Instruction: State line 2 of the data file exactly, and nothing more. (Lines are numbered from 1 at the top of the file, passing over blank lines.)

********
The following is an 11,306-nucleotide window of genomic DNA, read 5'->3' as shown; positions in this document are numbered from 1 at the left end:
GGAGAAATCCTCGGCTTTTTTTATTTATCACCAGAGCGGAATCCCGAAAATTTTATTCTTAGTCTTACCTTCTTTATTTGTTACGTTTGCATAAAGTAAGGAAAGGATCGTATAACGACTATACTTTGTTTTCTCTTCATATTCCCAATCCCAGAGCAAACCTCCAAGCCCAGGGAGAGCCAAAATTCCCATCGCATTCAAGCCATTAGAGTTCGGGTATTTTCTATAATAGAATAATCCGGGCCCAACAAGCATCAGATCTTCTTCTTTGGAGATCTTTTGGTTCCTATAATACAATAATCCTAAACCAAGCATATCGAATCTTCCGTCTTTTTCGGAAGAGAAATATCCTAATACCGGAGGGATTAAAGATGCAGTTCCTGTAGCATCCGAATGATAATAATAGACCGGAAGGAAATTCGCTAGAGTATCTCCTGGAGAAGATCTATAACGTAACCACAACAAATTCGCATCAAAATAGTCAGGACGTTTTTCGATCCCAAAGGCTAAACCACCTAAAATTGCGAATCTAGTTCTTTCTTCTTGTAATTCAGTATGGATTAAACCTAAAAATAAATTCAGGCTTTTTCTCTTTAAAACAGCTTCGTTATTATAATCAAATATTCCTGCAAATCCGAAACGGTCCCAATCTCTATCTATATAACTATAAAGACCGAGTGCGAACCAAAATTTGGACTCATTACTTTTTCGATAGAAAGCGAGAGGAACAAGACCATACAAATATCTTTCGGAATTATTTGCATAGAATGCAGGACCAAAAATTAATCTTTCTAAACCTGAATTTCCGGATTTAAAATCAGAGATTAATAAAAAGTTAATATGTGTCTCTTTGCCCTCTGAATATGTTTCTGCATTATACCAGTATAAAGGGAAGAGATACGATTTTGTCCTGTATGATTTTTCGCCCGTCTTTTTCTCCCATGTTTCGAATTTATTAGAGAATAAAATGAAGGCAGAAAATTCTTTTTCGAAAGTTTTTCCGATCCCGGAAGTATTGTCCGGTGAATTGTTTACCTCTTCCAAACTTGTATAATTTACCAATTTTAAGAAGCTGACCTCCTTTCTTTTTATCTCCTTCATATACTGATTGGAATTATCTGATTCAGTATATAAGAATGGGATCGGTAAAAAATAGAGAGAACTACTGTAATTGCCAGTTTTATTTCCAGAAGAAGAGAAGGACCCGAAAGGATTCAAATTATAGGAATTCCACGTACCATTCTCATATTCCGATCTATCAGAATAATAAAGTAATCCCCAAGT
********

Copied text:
GGAGAAATCCTCGGCTTTTTTTATTTATCACCAGAGCGGAATCCCGAAAATTTTATTCTTAGTCTTACCTTCTTTATTTGTTACGTTTGCATAAAGTAAGGAAAGGATCGTATAACGACTATACTTTGTTTTCTCTTCATATTCCCAATCCCAGAGCAAACCTCCAAGCCCAGGGAGAGCCAAAATTCCCATCGCATTCAAGCCATTAGAGTTCGGGTATTTTCTATAATAGAATAATCCGGGCCCAACAAGCATCAGATCTTCTTCTTTGGAGATCTTTTGGTTCCTATAATACAATAATCCTAAACCAAGCATATCGAATCTTCCGTCTTTTTCGGAAGAGAAATATCCTAATACCGGAGGGATTAAAGATGCAGTTCCTGTAGCATCCGAATGATAATAATAGACCGGAAGGAAATTCGCTAGAGTATCTCCTGGAGAAGATCTATAACGTAACCACAACAAATTCGCATCAAAATAGTCAGGACGTTTTTCGATCCCAAAGGCTAAACCACCTAAAATTGCGAATCTAGTTCTTTCTTCTTGTAATTCAGTATGGATTAAACCTAAAAATAAATTCAGGCTTTTTCTCTTTAAAACAGCTTCGTTATTATAATCAAATATTCCTGCAAATCCGAAACGGTCCCAATCTCTATCTATATAACTATAAAGACCGAGTGCGAACCAAAATTTGGACTCATTACTTTTTCGATAGAAAGCGAGAGGAACAAGACCATACAAATATCTTTCGGAATTATTTGCATAGAATGCAGGACCAAAAATTAATCTTTCTAAACCTGAATTTCCGGATTTAAAATCAGAGATTAATAAAAAGTTAATATGTGTCTCTTTGCCCTCTGAATATGTTTCTGCATTATACCAGTATAAAGGGAAGAGATACGATTTTGTCCTGTATGATTTTTCGCCCGTCTTTTTCTCCCATGTTTCGAATTTATTAGAGAATAAAATGAAGGCAGAAAATTCTTTTTCGAAAGTTTTTCCGATCCCGGAAGTATTGTCCGGTGAATTGTTTACCTCTTCCAAACTTGTATAATTTACCAATTTTAAGAAGCTGACCTCCTTTCTTTTTATCTCCTTCATATACTGATTGGAATTATCTGATTCAGTATATAAGAATGGGATCGGTAAAAAATAGAGAGAACTACTGTAATTGCCAGTTTTATTTCCAGAAGAAGAGAAGGACCCGAAAGGATTCAAATTATAGGAATTCCACGTACCATTCTCATATTCCGATCTATCAGAATAATAAAGTAATCCCCAAGT